Fellow Splinterite Louis Edward Hallwas was born in
Surrounded by his Parent’s records from the beginning, Bob and Margie encouraged him to play them, and play them often.
“My folks weren’t like a lot of the other kid’s parents. From what I could tell from school and the neighborhood anyway. They treated me like a human being from the beginning, and were always interested in what I did and what I liked. I’m sure I took it for granted, but not for long. They’ve been the biggest support to me. There wasn’t really any money to be doing so, but they’d take me 45 record shopping at least every other week. My first singles, which I still have, were “Let Em In” by McCartney and Wings and “Fox on the Run” by Sweet. My third was “King Tutt” by Steve Martin. I don’t know where that is now, but I still have his album “Get Small”, which is still brilliant!”
Pretending to be in bands and pretending to play guitar since 1978 at the very least, Lou tried to get other friends on board to be in these fake bands.
“I grew up with some brothers who lived across the street, and we would pretend to be KISS when I was five. From there, it was the Beatles. My older friend Max got me into the early 80’s British thing, and we had a long lasting fake band, Rapid Fire. We’d record ourselves singing other people’s songs, and even take credit in who wrote what in what song. Even at that age, being a songwriter and playing in a band was what I wanted to do. Eventually, as I’m a late bloomer in every sense, I started writing my own tunes around 1988…1989. They weren’t very good, but it was a start. I took lessons from Jeff Copeland from 1987 to about 1990. He had an ad up at the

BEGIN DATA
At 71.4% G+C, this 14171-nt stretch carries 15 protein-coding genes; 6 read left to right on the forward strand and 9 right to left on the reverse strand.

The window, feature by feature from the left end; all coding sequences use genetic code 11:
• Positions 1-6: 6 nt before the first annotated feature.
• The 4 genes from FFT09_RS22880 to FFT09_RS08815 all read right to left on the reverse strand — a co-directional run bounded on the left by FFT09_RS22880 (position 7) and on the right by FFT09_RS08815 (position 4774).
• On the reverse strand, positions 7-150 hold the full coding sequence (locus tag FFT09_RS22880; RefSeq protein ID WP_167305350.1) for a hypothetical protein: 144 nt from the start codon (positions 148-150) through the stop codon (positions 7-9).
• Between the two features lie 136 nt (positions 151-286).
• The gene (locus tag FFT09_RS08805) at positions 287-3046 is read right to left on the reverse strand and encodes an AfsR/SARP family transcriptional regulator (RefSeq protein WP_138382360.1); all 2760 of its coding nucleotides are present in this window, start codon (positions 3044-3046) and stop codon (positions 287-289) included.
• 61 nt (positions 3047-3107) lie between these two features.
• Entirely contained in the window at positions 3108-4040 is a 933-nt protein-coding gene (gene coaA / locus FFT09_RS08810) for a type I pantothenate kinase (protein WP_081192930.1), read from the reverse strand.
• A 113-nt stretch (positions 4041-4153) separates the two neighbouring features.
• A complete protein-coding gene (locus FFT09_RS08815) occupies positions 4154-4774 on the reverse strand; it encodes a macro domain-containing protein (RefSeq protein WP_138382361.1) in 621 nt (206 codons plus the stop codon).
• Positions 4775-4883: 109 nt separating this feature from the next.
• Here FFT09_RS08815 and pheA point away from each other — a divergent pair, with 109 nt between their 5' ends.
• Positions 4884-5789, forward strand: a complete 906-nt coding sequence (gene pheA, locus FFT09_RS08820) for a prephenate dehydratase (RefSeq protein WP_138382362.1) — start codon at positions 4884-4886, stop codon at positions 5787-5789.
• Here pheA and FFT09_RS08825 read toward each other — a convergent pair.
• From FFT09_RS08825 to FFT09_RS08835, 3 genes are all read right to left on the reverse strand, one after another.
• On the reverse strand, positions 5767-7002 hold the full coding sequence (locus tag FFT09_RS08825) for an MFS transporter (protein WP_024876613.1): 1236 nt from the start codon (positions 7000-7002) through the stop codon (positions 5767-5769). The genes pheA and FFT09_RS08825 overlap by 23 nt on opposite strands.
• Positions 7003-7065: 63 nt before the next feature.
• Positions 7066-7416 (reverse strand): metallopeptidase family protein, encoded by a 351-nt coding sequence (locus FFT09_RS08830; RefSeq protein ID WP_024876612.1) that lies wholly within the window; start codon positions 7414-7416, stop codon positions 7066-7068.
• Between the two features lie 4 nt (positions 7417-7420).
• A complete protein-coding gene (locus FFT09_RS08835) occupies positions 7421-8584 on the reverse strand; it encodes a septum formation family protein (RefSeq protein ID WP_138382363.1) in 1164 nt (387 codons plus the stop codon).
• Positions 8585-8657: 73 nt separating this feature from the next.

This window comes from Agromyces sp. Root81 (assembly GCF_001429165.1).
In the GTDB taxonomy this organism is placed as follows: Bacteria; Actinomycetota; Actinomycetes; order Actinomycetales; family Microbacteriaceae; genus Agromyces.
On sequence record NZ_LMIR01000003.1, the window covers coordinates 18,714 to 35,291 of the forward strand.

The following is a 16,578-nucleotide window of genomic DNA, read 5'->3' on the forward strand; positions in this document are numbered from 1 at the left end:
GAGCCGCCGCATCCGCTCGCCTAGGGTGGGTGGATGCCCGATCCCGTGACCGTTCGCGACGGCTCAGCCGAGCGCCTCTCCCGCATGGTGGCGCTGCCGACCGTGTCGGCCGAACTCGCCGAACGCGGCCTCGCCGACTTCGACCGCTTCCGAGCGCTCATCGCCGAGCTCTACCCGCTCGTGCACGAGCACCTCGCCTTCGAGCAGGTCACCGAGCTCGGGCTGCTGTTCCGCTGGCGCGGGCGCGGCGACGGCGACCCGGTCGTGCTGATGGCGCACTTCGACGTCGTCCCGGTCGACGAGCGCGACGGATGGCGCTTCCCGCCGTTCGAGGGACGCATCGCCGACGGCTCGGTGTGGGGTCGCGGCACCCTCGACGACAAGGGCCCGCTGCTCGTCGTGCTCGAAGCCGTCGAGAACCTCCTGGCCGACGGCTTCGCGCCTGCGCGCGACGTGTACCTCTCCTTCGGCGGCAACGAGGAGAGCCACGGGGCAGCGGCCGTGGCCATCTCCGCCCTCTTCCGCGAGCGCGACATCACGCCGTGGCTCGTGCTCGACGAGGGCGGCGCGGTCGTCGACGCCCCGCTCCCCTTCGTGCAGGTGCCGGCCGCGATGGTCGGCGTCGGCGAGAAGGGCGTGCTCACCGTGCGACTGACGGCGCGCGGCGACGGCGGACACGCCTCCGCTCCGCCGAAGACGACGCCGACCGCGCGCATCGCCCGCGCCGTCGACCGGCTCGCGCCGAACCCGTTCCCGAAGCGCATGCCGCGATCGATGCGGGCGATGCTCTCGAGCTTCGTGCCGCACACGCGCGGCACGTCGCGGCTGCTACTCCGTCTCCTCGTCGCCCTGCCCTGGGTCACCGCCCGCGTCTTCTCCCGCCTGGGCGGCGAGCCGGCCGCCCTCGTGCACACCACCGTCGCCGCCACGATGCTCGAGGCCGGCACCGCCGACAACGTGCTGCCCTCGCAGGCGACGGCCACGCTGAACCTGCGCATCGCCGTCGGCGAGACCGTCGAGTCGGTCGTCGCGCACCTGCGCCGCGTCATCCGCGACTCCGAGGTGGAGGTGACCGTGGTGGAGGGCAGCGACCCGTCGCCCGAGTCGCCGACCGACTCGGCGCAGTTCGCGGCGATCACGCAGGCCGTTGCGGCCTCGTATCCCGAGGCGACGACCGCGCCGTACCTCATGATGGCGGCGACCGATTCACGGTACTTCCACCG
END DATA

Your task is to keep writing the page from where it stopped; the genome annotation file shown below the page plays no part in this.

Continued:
Eventually, Lou joined his first band, at the invitation of his child-hood friend Max Jordan. It was 1989, and the band was eventually named “The Big Bang”. “Going out to
In the Fall of 1992 Lou formed The Differents with two High School friends. “This was the start of everything. The culmination of playing by myself or along with records or the Big Bang. This is where I found my voice. This incarnation lasted about a year and a half. We put out one EP on tape, and I think it still stands up today. Not bad for 20 year olds I think.”
In October 1994, Dan Garrity joined the band and became Lou’s foil for the next 10 years. “It was the 2nd time I felt an instinctual and non-verbal bond between a musician and myself. It took us awhile to let it run itself, and how to run it, but once we put in the time, we were playing all kinds of music; Latin, Soul, New Orleans styled Funk, Reggae and putting it all together in our own blend. Never a conscious effort to do something in this style or that, but just playing, and then later on seeing that we were. It was amazingly fun and gratifying!”